By Lauren Smith

Updated: 22 May 2023 & medically reviewed by Dr. Kimberly Langdon

Citing the risk of cancer and heart disease, the Canadian Centre on Substance Use and Addiction (CCSA) has recommended that Canadians limit themselves to just two alcoholic drinks per week, and said no amount of drinking is risk-free.

Beer being served in a Canadian bar

Recommendations reflect latest research into drinking risks

The recommendations have spurred debate in a country where the majority of adults regularly consume alcohol. In 2021, two-thirds (66%) of Canadians 15 and over reported drinking at least once in the previous month.[1]

The guidelines also mark a sharp change from the CCSA’s previous guidelines, issued in 2011, which stated that men could consume 15 drinks per week and women ten drinks with low risk to their health.[2]

But the panel that drafted the new guidance said they are based on the latest research into alcohol’s health hazards, which found elevated risks of breast and colon cancers, strokes, and heart disease, as well as accidents and violence.

The panel specifically pointed to a 2019 study from the UK that compared the cancer risks of alcohol and tobacco. The study found that one standard drink delivers an equivalent cancer risk of one cigarette for men and two for women.[3]

While they acknowledged the comparison is flawed because cigarettes are more addictive, they still said the findings were relevant.[4]

“We wanted to simply present the evidence to the Canadian public, so they could reflect on their drinking and make informed decisions,” said Peter Butt, professor of family medicine at the University of Saskatchewan and member of the panel. “It’s fundamentally based on the right to know.”[5]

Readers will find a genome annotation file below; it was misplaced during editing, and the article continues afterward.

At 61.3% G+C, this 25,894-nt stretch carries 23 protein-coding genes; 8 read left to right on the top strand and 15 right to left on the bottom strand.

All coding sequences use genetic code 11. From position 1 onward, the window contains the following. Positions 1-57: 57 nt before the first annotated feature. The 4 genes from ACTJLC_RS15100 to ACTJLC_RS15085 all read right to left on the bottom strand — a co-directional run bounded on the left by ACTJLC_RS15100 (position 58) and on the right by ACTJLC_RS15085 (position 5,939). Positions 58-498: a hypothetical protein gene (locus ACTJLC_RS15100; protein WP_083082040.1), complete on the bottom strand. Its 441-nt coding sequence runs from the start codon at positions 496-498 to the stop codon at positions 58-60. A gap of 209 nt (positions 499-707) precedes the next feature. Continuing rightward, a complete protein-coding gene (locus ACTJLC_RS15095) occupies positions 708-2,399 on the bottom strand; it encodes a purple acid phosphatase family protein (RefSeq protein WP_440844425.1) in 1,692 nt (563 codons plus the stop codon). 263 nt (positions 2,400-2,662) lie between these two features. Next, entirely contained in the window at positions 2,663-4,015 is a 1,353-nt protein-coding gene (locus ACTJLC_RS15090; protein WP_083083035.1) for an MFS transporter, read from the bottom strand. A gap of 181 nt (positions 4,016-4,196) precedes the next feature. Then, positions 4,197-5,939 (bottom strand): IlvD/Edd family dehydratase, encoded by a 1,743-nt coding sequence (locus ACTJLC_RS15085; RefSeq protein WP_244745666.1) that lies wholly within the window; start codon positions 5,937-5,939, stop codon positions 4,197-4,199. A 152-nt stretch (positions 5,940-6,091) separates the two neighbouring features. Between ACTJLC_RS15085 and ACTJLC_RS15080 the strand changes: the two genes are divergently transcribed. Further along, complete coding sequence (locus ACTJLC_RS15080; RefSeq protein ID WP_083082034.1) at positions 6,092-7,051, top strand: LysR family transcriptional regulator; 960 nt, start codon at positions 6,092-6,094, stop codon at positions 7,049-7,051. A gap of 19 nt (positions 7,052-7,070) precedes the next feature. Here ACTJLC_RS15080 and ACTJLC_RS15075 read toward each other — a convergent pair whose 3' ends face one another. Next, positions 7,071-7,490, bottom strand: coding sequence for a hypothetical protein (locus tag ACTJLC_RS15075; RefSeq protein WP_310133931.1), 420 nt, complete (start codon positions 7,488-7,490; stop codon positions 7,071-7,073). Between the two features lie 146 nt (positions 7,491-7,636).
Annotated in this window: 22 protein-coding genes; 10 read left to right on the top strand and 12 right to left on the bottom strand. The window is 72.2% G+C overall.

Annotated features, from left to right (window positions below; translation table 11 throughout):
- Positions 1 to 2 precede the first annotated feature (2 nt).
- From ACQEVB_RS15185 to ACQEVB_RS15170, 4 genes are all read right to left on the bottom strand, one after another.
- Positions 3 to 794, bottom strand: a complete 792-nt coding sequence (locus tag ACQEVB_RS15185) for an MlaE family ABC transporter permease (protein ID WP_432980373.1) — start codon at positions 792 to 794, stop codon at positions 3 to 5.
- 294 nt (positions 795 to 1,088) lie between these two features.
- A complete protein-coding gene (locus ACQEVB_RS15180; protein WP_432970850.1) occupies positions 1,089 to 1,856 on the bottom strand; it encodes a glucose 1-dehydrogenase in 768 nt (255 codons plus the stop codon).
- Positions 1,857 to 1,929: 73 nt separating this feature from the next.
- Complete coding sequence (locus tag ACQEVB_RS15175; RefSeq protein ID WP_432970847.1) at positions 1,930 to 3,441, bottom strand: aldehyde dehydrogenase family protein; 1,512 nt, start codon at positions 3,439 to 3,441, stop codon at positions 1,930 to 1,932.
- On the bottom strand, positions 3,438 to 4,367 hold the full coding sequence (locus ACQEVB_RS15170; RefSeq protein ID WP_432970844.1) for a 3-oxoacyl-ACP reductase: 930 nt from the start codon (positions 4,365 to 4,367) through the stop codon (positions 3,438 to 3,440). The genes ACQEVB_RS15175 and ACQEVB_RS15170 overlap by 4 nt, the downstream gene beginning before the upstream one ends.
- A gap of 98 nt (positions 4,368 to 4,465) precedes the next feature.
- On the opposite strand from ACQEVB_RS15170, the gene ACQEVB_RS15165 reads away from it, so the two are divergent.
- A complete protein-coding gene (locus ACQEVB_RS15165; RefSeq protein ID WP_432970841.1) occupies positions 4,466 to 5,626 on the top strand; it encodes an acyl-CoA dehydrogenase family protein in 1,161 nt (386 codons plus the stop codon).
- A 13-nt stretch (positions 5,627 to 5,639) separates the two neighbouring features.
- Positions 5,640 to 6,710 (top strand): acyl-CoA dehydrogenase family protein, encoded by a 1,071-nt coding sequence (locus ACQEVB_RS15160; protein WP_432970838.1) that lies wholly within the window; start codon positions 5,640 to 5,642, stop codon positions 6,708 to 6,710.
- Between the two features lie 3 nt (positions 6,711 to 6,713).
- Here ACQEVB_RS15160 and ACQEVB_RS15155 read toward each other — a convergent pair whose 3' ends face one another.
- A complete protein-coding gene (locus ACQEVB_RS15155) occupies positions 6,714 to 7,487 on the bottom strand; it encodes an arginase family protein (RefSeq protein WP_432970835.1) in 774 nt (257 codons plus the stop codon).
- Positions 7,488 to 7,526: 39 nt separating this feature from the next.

“This isn’t about prohibition.”

Under the new guidelines, consuming two drinks per week is classed as a low risk to health. Three to six drinks per week is considered a moderate risk for both men and women, and consuming seven or more drinks is high risk. The only no-risk behavior is avoiding alcohol entirely. 

However, Butt said the guidelines aren’t “about prohibition,” but rather encouraging people to monitor and reduce their alcohol consumption.

The guidelines also state that no amount of alcohol is safe while pregnant or trying to get pregnant. Abstinence is also the safest option while breastfeeding, but one standard drink occasionally doesn’t significantly elevate risks.

The CCSA also called for mandatory labeling of alcoholic beverages to inform people of these new guidelines and the possible health risks of drinking.

In Canada, a standard drink contains 13.6 grams of pure ethanol, roughly the amount in a 12-ounce bottle of 5% beer or cider, a 5-ounce glass of 12% wine, or a 1.50-ounce shot of 40% hard liquor.[6]

Skepticism from some experts

However, other experts criticized the revised guidelines. Dan Malleck, a professor of health sciences at Brock University and a historian of alcohol and drug policy, described them as “irresponsible,” as they risk creating “anxiety and stress” among Canadians who enjoy alcohol in moderation.

“The research they’re using also ignores the enjoyment and pleasure and stress relief and collegiality associated with alcohol. None of those things are in the calculation whatsoever,” he added.

Malleck also argued that the evidence used by the authors showed no evidence of a “radical” risk of cancer from moderate drinking, except in people with liver diseases and pre-existing oral cancers. 

Butt said the panel calculated risk using internationally accepted mortality risk standards. The two-drink limit was associated with a one in 1,000 chance of premature death, while six drinks per week led to a one in 100 chance of premature death.

Related: Types of alcohol

Canada’s new guidelines are substantially lower than those in other countries

Canada’s new guidelines on drinking are substantially more stringent than those endorsed by other countries. In the United States, health officials recommend drinking be limited to two drinks per day for men and one for women, with a standard drink being around 14 ounces of ethanol (similar to Canada’s standard drinks).[7]

In the UK, the National Health Service recommends drinking no more than 14 units of alcohol per week, spread over three days or more. A unit is 10ml or 8g of ethanol and 14 units per week translates to six pints of average-strength beer or 10 small glasses of wine.[8]